And We All Fall Down....
Soul - Theurgy - Liturgy
"Descended from royal blood of the priest-kings of Emesa.... Iamblichus possessed a unique perspective to reinterpret Plato's esteem for those races who maintained an unbroken contact with the gods. In Iamblichus' estimation the responsibility of Platonists to value and explore this contact had recently been ignored and Plato's cosmological principles overlooked due to an excessive rationalism. This rationalism exalted the powers of the mind while diminishing the prestige of the traditional cults of the gods that, in Iamblichus' view, were the basis for all genuine culture and wisdom."
-From Gregory Shaw's Theurgy and the Soul: The Neoplatonism of Iamblichus, p. 4
This is the best summary of our meditation on Iamblichus as it has proceeded so far. Iamblichus was fighting to preserve the pagan order from enemies within: the "modernists" of his time. What, we shall now ask, was the philosophical basis for his apologia? He was far from a knee-jerk reactionary, and his defense of the traditional cult would return to principals that were at the heart of the philosophy of Plato and start at the very root of the issue: the soul.
What will follow will not do justice to the argument that Shaw presents, but it will give the reader of this a rough idea of the issues involved. We must begin a little before the emergence of our beloved Syrian philosopher and return to the meditations of the thinker Plotinus on how the soul is constituted. For Plotinus, there is part of the human soul that is unfallen:
"And if one may be so bold as to express one's own conviction against the common opinion of others, even our soul has not sunk entirely, but there is always something of it in the Intelligible World." -from the Enneads, cited on p. 64.
Plotinus was not always consistent in this, but the problem he was trying to solve was that of the soul's suffering and the experience of evil. In doing so, however, Plotinus and his disciple Porphyry (Iamblichus' opponent in the debate), began a process of divorcing mankind's profound being from the cosmic order. Embodiment and matter itself were under the threat of becoming an afterthought in mankind's search for union with the One. The soul would become in this system a "floating ego" that could achieve union with the Divine by itself through contemplation. Iamblichus and other Platonists after him would see this view not only as almost Gnostic (matter is evil) but unorthodox according to the Platonic system.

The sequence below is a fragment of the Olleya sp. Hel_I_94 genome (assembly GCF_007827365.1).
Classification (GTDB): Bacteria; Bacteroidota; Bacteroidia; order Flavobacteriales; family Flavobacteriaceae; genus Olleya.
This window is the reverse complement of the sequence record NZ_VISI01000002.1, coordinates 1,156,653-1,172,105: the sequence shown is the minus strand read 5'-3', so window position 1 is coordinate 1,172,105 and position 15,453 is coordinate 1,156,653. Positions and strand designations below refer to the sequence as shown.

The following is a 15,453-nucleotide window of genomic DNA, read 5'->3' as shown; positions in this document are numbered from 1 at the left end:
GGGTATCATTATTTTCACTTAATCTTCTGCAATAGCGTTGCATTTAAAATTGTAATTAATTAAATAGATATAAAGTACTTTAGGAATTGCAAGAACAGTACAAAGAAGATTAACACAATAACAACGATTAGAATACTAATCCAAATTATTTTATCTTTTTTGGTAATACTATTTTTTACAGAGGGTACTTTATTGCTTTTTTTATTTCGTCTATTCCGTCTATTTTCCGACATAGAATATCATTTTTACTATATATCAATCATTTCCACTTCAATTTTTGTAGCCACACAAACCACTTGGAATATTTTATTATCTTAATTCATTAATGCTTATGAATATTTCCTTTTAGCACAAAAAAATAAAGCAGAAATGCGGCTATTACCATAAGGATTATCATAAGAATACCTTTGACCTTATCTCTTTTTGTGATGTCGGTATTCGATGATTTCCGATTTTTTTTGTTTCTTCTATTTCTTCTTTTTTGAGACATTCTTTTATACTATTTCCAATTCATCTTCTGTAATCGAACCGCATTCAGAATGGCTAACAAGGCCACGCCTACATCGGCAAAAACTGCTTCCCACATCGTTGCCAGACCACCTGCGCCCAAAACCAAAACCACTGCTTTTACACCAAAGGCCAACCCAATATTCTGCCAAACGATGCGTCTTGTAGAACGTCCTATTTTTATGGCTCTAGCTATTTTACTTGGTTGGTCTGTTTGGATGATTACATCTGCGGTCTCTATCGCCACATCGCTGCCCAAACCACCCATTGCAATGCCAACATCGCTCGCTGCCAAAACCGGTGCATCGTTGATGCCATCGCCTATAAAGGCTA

Restoring a more balanced view of the relationship of the embodied soul with matter, Iamblichus expounded a system in which the cosmic order was key in the soul's ascent back to the One. The soul in Iamblichus is totally fallen, totally embodied, but this was not an inherent evil, but rather made the soul the mediator between the physical and spiritual realms. This dichotomy was not the result of a primeval cosmic catastrophe, but rather the will of the good Demiurge. The soul, however, had to "climb up" the cosmic ladder using theurgy, a recapitulation of cosmic principles by "remembering" them even in the most unconscious of things:
"Intellectual understanding, " Iamblichus writes, "does not connect theurgists with divine beings, for what would prevent those who philosophize theoretically from having theurgic union with the Gods? But this is not true; rather it is the perfect accomplishment of ineffable acts religiously performed and beyond all understanding, and it is the power of ineffable symbols comprehended by the Gods alone that establishes theurgical union... It is not awakened by our thinking." -De Mysteriis
In a sense, it is the soul knowing its place at the lowest level of the intellectual cosmos and thus using material symbols given it by the Gods that allows it to ascend to the One. Shaw writes, shadowing the Christian concept of kenosis:
"Iamblichus maintained that only when the human soul fully accepted the unflattering reality of its rank [as totally fallen into a material body], would it spontaneously be drawn to the gods." -p. 112
How does this effect our own situation in a postmodern, anti-traditionalist, anti-ritualistic world? First, I would like to compare how similar Plotinus' and Porphyry's view might be to that of one of the founder's of modern thought: Rene Descartes. Jacques Maritain, in his excellent book, Three Reformers, accuses Descartes of trying to ascribe angelic attributes to human cognition, thus leaping over matter in order to attain pure, disembodied knowledge. In a way, this has been the hubris of modern man even when it comes to theology: certainty must be achieved by trying to leap over sensual experience, deemed as being too unstable and fleeting. Man must cut out all mediators and search ever for direct mathematical certainty about reality, even when it comes to the mysterious, transcendent God. Truth is thus deemed as something to be possessed and manipulated as one's personal possession. Mystery is thus forbidden, symbols anathematized, and traditions of the ancients deemed superstitions from an unenlightened past. Porphyry is very much alive today.
This is the foundation of the Bugninis', Dom Bottes' and other would be reformers of liturgy, not the "neo-Patristic ressourcement". Liturgy for them is a necessary evil, but one that can be cleaned up a bit by cutting out vague phrases, repetitions, and all other ceremonies that no longer "make sense". Clarity, simplicity and "participation" are thus the desirable goals, even if this participation is rationalistic, banal, and overly simplified. The Word of God is something that the people "must get", not a mystery into which they must enter. The liturgical synaxis for them must be like a convoking of Congress or a PTA meeting. Something here, however, has been tragically lost....
(to be continued)